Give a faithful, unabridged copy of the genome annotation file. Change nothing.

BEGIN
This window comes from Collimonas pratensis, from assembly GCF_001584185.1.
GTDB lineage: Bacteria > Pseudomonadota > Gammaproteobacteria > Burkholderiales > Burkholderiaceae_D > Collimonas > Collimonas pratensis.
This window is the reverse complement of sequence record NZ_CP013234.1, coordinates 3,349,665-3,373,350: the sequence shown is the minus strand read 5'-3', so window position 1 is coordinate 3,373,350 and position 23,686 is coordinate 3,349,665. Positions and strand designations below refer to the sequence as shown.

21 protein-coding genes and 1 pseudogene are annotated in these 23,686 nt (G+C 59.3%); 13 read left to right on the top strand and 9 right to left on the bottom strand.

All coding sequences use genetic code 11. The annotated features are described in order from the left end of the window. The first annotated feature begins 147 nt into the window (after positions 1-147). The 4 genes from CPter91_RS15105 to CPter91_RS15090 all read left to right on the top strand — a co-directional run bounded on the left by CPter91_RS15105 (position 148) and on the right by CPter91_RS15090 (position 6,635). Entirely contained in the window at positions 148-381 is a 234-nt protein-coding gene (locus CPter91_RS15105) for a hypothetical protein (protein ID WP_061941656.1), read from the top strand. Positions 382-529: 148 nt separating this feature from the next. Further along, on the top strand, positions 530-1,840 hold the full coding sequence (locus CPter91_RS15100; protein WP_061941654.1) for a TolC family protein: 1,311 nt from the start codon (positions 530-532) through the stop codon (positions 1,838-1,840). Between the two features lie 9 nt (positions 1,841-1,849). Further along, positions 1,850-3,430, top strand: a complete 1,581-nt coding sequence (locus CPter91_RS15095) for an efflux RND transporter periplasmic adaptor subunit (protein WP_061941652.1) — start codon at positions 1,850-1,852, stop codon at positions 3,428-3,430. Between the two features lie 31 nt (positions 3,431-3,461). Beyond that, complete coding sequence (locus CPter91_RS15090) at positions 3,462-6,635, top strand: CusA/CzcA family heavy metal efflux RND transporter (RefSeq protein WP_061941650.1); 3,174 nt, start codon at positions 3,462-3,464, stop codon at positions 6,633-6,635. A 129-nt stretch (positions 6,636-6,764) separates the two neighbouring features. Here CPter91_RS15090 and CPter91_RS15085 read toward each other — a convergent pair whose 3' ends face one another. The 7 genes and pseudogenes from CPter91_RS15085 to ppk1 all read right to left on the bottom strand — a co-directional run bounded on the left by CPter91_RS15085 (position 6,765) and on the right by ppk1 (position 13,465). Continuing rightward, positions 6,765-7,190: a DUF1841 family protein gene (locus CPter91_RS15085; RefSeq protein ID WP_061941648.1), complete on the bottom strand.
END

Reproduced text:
This window comes from Collimonas pratensis, from assembly GCF_001584185.1.
GTDB lineage: Bacteria > Pseudomonadota > Gammaproteobacteria > Burkholderiales > Burkholderiaceae_D > Collimonas > Collimonas pratensis.
This window is the reverse complement of sequence record NZ_CP013234.1, coordinates 3,349,665-3,373,350: the sequence shown is the minus strand read 5'-3', so window position 1 is coordinate 3,373,350 and position 23,686 is coordinate 3,349,665. Positions and strand designations below refer to the sequence as shown.

21 protein-coding genes and 1 pseudogene are annotated in these 23,686 nt (G+C 59.3%); 13 read left to right on the top strand and 9 right to left on the bottom strand.

All coding sequences use genetic code 11. The annotated features are described in order from the left end of the window. The first annotated feature begins 147 nt into the window (after positions 1-147). The 4 genes from CPter91_RS15105 to CPter91_RS15090 all read left to right on the top strand — a co-directional run bounded on the left by CPter91_RS15105 (position 148) and on the right by CPter91_RS15090 (position 6,635). Entirely contained in the window at positions 148-381 is a 234-nt protein-coding gene (locus CPter91_RS15105) for a hypothetical protein (protein ID WP_061941656.1), read from the top strand. Positions 382-529: 148 nt separating this feature from the next. Further along, on the top strand, positions 530-1,840 hold the full coding sequence (locus CPter91_RS15100; protein WP_061941654.1) for a TolC family protein: 1,311 nt from the start codon (positions 530-532) through the stop codon (positions 1,838-1,840). Between the two features lie 9 nt (positions 1,841-1,849). Further along, positions 1,850-3,430, top strand: a complete 1,581-nt coding sequence (locus CPter91_RS15095) for an efflux RND transporter periplasmic adaptor subunit (protein WP_061941652.1) — start codon at positions 1,850-1,852, stop codon at positions 3,428-3,430. Between the two features lie 31 nt (positions 3,431-3,461). Beyond that, complete coding sequence (locus CPter91_RS15090) at positions 3,462-6,635, top strand: CusA/CzcA family heavy metal efflux RND transporter (RefSeq protein WP_061941650.1); 3,174 nt, start codon at positions 3,462-3,464, stop codon at positions 6,633-6,635. A 129-nt stretch (positions 6,636-6,764) separates the two neighbouring features. Here CPter91_RS15090 and CPter91_RS15085 read toward each other — a convergent pair whose 3' ends face one another. The 7 genes and pseudogenes from CPter91_RS15085 to ppk1 all read right to left on the bottom strand — a co-directional run bounded on the left by CPter91_RS15085 (position 6,765) and on the right by ppk1 (position 13,465). Continuing rightward, positions 6,765-7,190: a DUF1841 family protein gene (locus CPter91_RS15085; RefSeq protein ID WP_061941648.1), complete on the bottom strand.